"At no point shall a dispatcher transmit over the radio any message containing the word 'Ebola' or related terminology."

That's according to an advisory sent to New York City 911 dispatchers, according to foxnews.com. So, what are they supposed to say instead of 'Ebola?' The code letters "F/T," as in Fever/Travel. That indicates that a 911 caller has a fever and has recently traveled to West Africa.

"Engine XXX, utilize Universal Precautions — you are responding to a Fever/Travel incident." That's what dispatchers must now say.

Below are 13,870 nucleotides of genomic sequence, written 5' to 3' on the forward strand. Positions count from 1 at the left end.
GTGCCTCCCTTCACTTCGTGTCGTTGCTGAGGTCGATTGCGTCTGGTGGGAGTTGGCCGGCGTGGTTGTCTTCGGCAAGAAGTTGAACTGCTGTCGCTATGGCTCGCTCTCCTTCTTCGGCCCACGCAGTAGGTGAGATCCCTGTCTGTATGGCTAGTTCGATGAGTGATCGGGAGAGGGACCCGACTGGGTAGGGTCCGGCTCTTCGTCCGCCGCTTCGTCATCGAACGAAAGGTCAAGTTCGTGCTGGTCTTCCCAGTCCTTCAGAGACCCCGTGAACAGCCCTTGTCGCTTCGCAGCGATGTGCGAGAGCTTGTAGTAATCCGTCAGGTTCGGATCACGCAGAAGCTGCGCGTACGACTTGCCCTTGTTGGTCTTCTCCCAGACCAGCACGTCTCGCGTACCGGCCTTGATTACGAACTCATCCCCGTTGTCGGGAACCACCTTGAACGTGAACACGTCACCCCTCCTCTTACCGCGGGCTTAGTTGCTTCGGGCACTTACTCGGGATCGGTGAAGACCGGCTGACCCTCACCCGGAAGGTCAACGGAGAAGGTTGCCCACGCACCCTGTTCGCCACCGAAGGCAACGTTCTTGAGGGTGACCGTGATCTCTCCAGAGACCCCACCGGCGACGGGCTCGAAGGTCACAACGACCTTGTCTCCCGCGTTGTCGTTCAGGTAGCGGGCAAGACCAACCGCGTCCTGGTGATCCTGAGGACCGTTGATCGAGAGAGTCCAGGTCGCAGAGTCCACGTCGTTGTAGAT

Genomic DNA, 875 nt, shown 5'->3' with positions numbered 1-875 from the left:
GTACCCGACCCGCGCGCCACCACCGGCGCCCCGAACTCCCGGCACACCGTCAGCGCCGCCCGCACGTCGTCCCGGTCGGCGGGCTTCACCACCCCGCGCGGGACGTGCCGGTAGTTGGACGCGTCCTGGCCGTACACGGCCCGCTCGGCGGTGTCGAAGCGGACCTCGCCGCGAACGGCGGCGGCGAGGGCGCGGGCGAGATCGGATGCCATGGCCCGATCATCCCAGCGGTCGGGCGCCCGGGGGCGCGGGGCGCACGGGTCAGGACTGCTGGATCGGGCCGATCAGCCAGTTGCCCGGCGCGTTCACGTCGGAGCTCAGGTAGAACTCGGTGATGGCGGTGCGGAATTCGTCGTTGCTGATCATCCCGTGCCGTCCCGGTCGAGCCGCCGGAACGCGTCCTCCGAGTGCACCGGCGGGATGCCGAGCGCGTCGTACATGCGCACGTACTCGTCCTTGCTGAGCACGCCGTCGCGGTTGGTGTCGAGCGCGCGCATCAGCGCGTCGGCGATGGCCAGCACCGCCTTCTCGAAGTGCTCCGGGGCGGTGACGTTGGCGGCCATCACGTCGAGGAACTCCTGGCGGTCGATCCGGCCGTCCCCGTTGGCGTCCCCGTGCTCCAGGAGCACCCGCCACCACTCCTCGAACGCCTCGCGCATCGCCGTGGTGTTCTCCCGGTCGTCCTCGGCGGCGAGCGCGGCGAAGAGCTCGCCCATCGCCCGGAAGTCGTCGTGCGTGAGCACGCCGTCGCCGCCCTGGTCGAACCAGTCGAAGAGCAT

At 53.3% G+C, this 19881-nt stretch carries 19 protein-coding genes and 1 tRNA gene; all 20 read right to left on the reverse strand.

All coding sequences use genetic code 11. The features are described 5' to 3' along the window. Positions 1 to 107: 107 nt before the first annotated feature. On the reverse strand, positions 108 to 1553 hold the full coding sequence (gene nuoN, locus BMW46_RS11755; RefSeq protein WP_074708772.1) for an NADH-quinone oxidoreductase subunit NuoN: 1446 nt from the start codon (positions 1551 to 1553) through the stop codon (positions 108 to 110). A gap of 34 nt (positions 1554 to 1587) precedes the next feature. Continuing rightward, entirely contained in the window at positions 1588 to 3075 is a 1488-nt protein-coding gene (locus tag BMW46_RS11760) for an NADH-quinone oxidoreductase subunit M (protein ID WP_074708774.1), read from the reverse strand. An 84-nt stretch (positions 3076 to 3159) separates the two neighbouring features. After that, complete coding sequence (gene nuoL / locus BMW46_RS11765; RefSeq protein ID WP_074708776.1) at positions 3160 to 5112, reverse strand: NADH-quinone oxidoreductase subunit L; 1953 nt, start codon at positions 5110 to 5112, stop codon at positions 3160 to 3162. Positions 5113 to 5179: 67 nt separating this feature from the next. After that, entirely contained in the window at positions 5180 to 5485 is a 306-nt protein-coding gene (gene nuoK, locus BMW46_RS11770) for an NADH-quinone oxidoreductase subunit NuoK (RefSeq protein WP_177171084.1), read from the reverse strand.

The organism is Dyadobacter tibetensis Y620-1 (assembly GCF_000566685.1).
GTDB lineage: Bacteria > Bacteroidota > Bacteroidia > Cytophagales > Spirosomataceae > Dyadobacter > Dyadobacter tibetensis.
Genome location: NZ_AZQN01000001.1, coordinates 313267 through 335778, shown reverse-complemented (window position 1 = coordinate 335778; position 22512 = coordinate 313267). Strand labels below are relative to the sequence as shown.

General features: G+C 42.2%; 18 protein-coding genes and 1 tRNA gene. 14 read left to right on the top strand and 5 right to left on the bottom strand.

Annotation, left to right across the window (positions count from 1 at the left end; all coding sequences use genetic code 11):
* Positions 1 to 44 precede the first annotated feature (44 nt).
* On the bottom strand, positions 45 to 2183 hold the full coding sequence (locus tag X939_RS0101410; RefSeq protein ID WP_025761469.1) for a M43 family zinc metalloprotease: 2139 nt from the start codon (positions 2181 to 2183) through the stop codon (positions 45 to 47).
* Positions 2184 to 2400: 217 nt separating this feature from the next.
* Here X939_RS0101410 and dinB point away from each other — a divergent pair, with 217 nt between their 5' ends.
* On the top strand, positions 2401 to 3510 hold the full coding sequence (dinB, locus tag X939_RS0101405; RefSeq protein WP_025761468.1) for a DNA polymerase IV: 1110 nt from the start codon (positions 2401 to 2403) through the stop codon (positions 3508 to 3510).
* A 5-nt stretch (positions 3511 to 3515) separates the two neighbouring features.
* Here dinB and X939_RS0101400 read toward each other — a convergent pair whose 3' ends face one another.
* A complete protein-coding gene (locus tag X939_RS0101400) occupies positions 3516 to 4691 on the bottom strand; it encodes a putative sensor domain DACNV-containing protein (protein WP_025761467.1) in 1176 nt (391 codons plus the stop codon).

So, why the order? A source told FOX News it's meant to minimize fear over a citywide outbreak.

"Just like you can’t say bomb on an airplane, we can't say ‘Ebola,'" said the source. "Back in the '80s and '90s, taking universal precautions meant someone has AIDS. And we weren't allowed to say AIDS either."